Coherent Control of NV Centers
Nitrogen vacancy (NV) centers in diamond offer a prime opportunity for coherently controlling the state of a quantum system. The spin state of the NV center can be manipulated with a sequence of optical and microwave pulses, and exhibits long coherence times even at room temperature. It can either be isolated from the environment for quantum information processing tasks or be used as a sensor of external electric or magnetic fields. Shifting the NV center's energy levels with a vector magnet allows it to operate at frequencies ranging from DC up to 20 GHz. The NV center's high degree of tunability, both in terms of its frequency range as well as its sensitivity to the environment, make it a versatile system when coupled with an experimental setup that can fully exploit its properties.
The NV center is initialized in the |ms=0> ground state (see Figure 1) by a green laser pulse that is controlled by a TTL signal applied to an acousto-optic modulator (AOM). Figure 2 shows how a marker output of the Zurich Instruments SHFSG Signal Generator can send out TTL pulses to trigger the AOM that generates the green laser pulse; Figure 3 illustrates an alternative setup based on the digital inputs and outputs of the HDAWG Arbitrary Waveform Generator.
Using the 4 or 8 marker outputs on the front panel or, alternatively, the 32 channels of the DIOs allows for simpler and more compact experimental setups because there is no need for an external TTL pulse generator.
Spin manipulation is carried out by applying microwave (MW) signals with well-defined amplitude, frequency, and phase. The SHFSG combines the ability of an AWG to generate IQ signals with built-in frequency upconversion based on a double superheterodyne technique: this makes it possible to output spectrally clean and complex sensing sequences directly at the NV center spin transition frequency. The oscillators of the SHFSG can be set to arbitrary phase values, so that the phases of the output signals can be tuned as needed.
The amplified output signal is then sent to a MW antenna, which generates microwave magnetic fields at the NV center and thereby transmits sequences of pulses to manipulate the spin state. Some measurements require combinations of multiple frequency components, each with their own pulse shapes: this is the case in state transfer protocols requiring pulses with two different microwave frequencies, for example, or in combined radio-frequency and microwave fields that control interactions between nuclear and electron spins. Multiple sets of pulse envelopes can be generated in concert thanks to the 4 or 8 output channels of the SHFSG, making it easy to coordinate pulses with different frequencies.
Alternatively, the HDAWG can generate MW signals by using an IQ mixer to combine the frequency of a local oscillator (LO) with two outputs from the HDAWG, labelled I and Q in Figure 3. The I and Q components determine the phase and amplitude of the final MW signal. Any noise in the I and Q components influences the signal quality and may cause pulsing errors: the low noise of the HDAWG ensures that pulse quality is not limited by the instrumentation. Some IQ mixers suffer from LO leakage, which can drive unwanted transitions and reduce measurement quality; if needed, the marker outputs of the HDAWG can be used to control MW switches and prevent leaked LO from reaching the NV center. The MW signal is then amplified and sent to a MW antenna, just as with the SHFSG.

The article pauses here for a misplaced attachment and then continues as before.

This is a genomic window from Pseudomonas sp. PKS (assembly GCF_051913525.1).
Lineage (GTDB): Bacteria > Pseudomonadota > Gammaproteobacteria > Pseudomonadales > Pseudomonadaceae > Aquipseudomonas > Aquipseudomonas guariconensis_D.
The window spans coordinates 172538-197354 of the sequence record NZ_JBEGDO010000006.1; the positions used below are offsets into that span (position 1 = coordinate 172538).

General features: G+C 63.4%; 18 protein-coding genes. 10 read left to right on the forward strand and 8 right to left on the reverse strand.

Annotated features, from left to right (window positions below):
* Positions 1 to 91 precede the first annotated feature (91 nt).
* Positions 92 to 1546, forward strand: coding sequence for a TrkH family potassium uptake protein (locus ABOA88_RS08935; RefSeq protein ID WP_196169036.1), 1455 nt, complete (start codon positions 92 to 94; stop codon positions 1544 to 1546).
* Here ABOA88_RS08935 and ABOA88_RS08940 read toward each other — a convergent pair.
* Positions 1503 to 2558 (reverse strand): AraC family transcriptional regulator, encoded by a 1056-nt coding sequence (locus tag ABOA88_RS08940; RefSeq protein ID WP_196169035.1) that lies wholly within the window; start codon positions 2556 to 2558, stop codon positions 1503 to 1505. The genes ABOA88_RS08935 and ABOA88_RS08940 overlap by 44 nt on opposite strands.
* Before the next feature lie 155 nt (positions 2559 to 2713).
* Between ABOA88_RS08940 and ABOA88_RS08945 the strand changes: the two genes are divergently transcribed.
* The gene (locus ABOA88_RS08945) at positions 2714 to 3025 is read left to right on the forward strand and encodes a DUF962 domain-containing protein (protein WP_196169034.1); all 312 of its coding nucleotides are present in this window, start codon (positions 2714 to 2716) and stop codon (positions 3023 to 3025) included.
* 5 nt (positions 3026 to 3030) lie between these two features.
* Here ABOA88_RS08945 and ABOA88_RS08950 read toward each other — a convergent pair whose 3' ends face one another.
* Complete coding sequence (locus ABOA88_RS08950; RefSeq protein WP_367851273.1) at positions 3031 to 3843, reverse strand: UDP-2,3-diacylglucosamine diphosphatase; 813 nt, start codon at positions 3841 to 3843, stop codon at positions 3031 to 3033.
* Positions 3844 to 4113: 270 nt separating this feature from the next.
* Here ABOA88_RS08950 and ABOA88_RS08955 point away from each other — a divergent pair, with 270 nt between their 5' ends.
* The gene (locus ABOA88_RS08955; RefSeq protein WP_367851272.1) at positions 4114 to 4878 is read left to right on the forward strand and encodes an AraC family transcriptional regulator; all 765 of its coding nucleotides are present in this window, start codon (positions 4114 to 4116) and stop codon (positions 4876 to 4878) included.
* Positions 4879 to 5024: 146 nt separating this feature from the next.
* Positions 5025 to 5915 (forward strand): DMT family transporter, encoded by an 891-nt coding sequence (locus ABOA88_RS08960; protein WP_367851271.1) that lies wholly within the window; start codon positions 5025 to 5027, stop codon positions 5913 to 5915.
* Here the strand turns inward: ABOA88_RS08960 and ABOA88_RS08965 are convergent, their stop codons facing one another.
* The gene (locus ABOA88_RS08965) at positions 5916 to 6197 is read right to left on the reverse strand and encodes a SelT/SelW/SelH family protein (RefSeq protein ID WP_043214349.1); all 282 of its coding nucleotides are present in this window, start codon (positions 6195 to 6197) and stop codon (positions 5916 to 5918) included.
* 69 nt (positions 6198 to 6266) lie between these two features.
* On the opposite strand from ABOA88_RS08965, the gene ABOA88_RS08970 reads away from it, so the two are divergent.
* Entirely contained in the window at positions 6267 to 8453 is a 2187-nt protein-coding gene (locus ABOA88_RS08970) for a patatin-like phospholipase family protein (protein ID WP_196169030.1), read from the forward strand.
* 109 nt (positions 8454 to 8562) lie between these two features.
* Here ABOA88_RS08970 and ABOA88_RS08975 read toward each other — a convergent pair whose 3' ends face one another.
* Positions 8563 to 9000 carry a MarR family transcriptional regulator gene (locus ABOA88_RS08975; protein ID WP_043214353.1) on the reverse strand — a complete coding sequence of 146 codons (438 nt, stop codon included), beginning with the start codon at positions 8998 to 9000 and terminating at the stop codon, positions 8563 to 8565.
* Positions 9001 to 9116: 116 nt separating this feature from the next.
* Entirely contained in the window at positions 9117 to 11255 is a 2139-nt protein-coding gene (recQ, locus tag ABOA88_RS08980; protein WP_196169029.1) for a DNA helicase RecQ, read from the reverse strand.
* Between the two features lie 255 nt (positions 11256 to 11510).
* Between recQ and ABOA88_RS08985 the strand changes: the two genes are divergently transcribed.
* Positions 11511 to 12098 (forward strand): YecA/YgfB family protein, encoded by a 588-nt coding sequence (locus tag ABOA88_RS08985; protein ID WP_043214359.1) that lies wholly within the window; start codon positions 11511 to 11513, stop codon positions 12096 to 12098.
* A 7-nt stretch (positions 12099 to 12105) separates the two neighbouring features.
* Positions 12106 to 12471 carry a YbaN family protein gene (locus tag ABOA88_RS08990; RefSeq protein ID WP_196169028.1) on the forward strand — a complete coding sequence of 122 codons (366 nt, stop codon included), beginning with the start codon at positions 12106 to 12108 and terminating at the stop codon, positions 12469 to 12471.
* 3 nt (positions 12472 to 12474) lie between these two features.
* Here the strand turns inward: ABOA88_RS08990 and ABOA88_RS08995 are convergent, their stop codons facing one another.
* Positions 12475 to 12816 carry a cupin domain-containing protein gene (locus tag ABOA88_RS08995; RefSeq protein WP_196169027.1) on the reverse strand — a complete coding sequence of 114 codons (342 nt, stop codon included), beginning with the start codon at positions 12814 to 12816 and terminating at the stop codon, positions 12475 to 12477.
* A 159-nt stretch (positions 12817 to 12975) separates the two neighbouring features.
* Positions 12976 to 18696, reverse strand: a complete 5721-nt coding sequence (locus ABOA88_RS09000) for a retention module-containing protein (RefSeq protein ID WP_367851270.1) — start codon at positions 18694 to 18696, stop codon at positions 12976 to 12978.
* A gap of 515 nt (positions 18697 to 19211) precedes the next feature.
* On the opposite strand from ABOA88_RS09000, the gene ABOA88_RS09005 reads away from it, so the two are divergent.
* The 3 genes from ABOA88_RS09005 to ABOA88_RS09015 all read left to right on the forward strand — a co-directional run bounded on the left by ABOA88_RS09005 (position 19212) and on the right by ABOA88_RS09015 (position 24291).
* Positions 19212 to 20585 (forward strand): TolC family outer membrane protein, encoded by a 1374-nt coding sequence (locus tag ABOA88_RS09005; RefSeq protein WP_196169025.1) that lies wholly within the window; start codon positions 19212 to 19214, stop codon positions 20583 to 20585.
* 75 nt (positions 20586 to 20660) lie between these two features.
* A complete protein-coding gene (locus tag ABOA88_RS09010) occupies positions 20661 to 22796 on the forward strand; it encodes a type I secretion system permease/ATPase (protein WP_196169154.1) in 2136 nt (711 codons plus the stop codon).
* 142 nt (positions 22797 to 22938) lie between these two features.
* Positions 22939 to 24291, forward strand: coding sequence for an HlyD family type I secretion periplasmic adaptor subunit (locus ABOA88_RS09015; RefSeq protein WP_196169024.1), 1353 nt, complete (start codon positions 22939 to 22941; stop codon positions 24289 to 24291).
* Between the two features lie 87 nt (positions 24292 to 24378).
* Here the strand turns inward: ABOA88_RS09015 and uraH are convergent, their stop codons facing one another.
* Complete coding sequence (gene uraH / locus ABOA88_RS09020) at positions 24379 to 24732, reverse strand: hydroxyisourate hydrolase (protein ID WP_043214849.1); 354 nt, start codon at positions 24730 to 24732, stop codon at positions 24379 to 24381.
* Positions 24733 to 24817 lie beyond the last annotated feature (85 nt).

The quantum state readout of the NV center spin is carried out by illuminating the system with the green laser and measuring the fluorescence rate on an avalanche photodiode (APD). Characterization or control of the NV center can also be achieved with a red laser (for resonant excitation) or a yellow laser (for charge state readout); the result can be monitored through counts on the APD. The counts on the APD can be recorded either with an external counter card that can be gated by the SHFSG or with the HDAWG-CNT Pulse Counter option on the HDAWG. With the HDAWG-CNT upgrade option it is also possible to use the detected count rates to make real-time decisions within a sequence, for example for charge state initialization.
Quantum state readout of an ensemble of NV centers can be achieved with a normal photodiode and lock-in detection. This application page presents the benefits of using Zurich Instruments' lock-in amplifiers for this use case.
Improving the isolation from the environment or the sensing resolution often requires complicated sequences featuring a long series of pulses or a few short pulses separated by long evolution times. With the LabOne® AWG Sequencer it is possible to optimize waveform handling so that the SHFSG or the HDAWG can generate long signals with a short upload time while maintaining a high timing precision with a jitter below 10 ps. For setups with their own control software, the SHFSG and the HDAWG can both be programmed using freely available APIs for MATLAB® and Python or the LabOne Q software framework, making it straightforward to integrate the instruments into existing systems.
The Benefits of Choosing Zurich Instruments
- Improve the sensitivity or coherence protection with long and complex pulse sequences that are not limited by memory or upload time.
- You can boost the quality of your measurements by generating pulses with clean spectra and low timing jitter.
- To generate the pulse shape that is optimal for the experiment you want to perform, take advantage of the AWG Sequencer for waveform handling.
- You can simplify your setup thanks to the marker channels and DIOs coordinating the instruments across your experiment.